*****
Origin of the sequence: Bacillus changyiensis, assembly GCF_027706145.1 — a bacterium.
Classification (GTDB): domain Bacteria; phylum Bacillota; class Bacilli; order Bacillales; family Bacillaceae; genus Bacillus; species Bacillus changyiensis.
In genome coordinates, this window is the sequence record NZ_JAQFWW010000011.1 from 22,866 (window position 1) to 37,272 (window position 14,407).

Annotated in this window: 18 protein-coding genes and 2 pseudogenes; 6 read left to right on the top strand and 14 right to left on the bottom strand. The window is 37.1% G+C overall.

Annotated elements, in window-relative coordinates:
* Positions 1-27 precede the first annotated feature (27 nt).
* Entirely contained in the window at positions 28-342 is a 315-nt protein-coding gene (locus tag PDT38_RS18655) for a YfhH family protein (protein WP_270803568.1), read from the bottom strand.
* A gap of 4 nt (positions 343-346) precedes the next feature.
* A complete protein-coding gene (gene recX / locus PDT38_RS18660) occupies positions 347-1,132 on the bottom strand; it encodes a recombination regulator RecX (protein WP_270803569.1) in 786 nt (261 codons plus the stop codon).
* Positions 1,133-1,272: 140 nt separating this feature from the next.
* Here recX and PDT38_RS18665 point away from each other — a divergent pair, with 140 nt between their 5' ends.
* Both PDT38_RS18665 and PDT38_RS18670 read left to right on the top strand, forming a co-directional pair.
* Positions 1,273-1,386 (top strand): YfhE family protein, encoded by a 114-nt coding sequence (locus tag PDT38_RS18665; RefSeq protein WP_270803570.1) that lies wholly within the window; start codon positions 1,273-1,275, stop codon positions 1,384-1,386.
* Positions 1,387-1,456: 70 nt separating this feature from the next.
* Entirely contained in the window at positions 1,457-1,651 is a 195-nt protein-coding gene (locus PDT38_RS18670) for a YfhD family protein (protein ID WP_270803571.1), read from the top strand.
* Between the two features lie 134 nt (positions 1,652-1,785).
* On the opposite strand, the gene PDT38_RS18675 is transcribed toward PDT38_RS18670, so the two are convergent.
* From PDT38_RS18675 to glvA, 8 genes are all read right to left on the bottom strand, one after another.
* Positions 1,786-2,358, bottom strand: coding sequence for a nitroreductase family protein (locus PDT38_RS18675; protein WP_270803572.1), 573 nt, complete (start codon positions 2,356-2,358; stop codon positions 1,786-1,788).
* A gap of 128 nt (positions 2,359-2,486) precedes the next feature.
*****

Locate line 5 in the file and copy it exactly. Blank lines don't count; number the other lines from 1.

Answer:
Annotated elements, in window-relative coordinates: